Abstract: Background: Mortality rate from metabolic/cardiometabolic syndromes (MS/CMS) and type 2 diabetes mellitus (DM2) are highly prevalent in African blacks known with higher mortality from cardiovascular diseases than caucasians. Leptin, a satiety-regulating hormone increases in obesity and is associated with cardiovascular risk and prediction of MS. This study is designed to evaluate leptin in Nigerians with MS and DM2 to assist in the early diagnosis and prevention of metabolic diseases. Methods: 136 participants (45 with MS, 47 with DM2 and 44 apparently healthy individuals (controls)) aged 18-80 years were included in a cohort study at the University College Hospital, Ibadan. Measures of adiposity-%body fat, body mass index (BMI), waist and hip circumferences (WC and HC respectively), waist to hip ratio (WHR), and blood pressure were obtained by standard methods. 10 ml of blood were obtained from each participant after an overnight fast (10-14 h) and analysed for leptin, total cholesterol (TC), triglycerides (TG), high density lipoprotein (HDL), and glucose by standard methods while low density lipoprotein (LDL) was calculated. Data obtained were analysed statistically with SPSS software version 16.0. Results: Weight, BMI, WC, HC, WHR, %body fat, blood pressure, TG, LDL-C, and glucose were significantly higher while HDL-C was significantly lower in individuals with MS and DM2 compared with controls (p<0 p=0.000).>0.05) tested but correlated significantly with different measures of adiposity in all groups. Leptin correlated negatively but significantly with blood pressure in MS group only. Conclusion: Increases in leptin levels in both MS and DM2 groups might reflect adiposity. Observed high leptin levels in MS group might be a compensatory mechanism for maintenance of weight/fat loss and blood pressure. Its routine analysis may assist in assessing adiposity associated with MS and DM2 for probable prevention of metabolic diseases.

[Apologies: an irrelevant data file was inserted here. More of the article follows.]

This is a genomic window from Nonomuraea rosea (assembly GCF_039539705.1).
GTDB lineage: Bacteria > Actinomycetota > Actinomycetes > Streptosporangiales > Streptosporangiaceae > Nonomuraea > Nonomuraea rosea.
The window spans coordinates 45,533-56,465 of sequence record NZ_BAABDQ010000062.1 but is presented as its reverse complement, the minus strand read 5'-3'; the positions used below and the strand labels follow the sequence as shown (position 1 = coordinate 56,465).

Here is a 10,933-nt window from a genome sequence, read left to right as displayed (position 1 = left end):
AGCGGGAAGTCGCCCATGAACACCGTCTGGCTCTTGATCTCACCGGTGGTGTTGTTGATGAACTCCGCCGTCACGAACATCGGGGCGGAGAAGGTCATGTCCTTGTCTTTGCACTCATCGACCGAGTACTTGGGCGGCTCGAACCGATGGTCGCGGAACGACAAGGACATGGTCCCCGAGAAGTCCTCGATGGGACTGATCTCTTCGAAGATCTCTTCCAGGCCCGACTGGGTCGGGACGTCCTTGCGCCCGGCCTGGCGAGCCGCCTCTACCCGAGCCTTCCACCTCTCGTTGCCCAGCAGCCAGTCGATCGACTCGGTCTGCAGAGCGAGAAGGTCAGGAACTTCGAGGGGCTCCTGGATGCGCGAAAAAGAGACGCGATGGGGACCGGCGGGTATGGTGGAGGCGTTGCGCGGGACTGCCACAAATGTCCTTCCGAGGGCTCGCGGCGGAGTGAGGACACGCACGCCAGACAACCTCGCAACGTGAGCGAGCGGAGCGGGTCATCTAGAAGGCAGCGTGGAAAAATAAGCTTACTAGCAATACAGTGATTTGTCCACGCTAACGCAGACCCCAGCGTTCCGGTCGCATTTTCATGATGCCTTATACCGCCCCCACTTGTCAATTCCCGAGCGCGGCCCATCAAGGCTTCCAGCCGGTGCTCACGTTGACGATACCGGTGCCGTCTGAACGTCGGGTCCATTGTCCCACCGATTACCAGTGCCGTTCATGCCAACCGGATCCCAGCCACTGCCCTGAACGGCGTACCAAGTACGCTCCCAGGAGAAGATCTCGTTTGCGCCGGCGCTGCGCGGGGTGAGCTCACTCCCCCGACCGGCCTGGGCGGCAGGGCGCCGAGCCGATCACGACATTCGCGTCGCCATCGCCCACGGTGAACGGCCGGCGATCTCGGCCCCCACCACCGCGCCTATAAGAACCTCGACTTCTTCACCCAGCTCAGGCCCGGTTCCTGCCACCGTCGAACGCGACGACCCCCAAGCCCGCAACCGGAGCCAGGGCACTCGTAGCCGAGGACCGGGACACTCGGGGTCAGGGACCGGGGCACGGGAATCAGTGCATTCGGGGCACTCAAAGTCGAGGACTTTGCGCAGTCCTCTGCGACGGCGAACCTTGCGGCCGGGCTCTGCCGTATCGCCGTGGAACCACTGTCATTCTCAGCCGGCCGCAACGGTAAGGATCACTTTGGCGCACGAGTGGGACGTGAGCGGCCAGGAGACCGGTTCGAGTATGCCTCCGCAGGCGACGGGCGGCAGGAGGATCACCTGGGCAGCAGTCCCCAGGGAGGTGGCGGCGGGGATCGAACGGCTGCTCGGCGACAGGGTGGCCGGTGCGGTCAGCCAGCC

Key words: Leptin, type2 diabetes mellitus, metabolic syndrome, dyslipideamia, adiposity, African blacks.